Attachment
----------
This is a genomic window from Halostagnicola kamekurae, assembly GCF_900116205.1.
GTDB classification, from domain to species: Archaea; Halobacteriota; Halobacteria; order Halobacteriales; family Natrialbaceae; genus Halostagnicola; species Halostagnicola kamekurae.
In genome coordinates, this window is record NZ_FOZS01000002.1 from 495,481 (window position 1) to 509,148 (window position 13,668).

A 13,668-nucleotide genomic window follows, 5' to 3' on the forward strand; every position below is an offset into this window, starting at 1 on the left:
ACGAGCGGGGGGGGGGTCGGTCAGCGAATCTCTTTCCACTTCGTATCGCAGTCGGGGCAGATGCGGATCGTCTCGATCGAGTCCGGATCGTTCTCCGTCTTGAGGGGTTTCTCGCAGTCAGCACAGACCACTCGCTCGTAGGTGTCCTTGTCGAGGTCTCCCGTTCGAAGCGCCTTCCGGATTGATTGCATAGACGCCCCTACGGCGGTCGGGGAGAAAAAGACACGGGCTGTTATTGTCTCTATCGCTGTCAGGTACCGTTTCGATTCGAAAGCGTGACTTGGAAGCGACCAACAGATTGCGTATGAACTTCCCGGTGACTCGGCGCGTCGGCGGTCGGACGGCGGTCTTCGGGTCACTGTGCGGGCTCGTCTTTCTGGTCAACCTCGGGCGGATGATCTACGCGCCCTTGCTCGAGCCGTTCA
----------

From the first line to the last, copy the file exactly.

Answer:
This is a genomic window from Halostagnicola kamekurae, assembly GCF_900116205.1.
GTDB classification, from domain to species: Archaea; Halobacteriota; Halobacteria; order Halobacteriales; family Natrialbaceae; genus Halostagnicola; species Halostagnicola kamekurae.
In genome coordinates, this window is record NZ_FOZS01000002.1 from 495,481 (window position 1) to 509,148 (window position 13,668).

A 13,668-nucleotide genomic window follows, 5' to 3' on the forward strand; every position below is an offset into this window, starting at 1 on the left:
ACGAGCGGGGGGGGGGTCGGTCAGCGAATCTCTTTCCACTTCGTATCGCAGTCGGGGCAGATGCGGATCGTCTCGATCGAGTCCGGATCGTTCTCCGTCTTGAGGGGTTTCTCGCAGTCAGCACAGACCACTCGCTCGTAGGTGTCCTTGTCGAGGTCTCCCGTTCGAAGCGCCTTCCGGATTGATTGCATAGACGCCCCTACGGCGGTCGGGGAGAAAAAGACACGGGCTGTTATTGTCTCTATCGCTGTCAGGTACCGTTTCGATTCGAAAGCGTGACTTGGAAGCGACCAACAGATTGCGTATGAACTTCCCGGTGACTCGGCGCGTCGGCGGTCGGACGGCGGTCTTCGGGTCACTGTGCGGGCTCGTCTTTCTGGTCAACCTCGGGCGGATGATCTACGCGCCCTTGCTCGAGCCGTTCA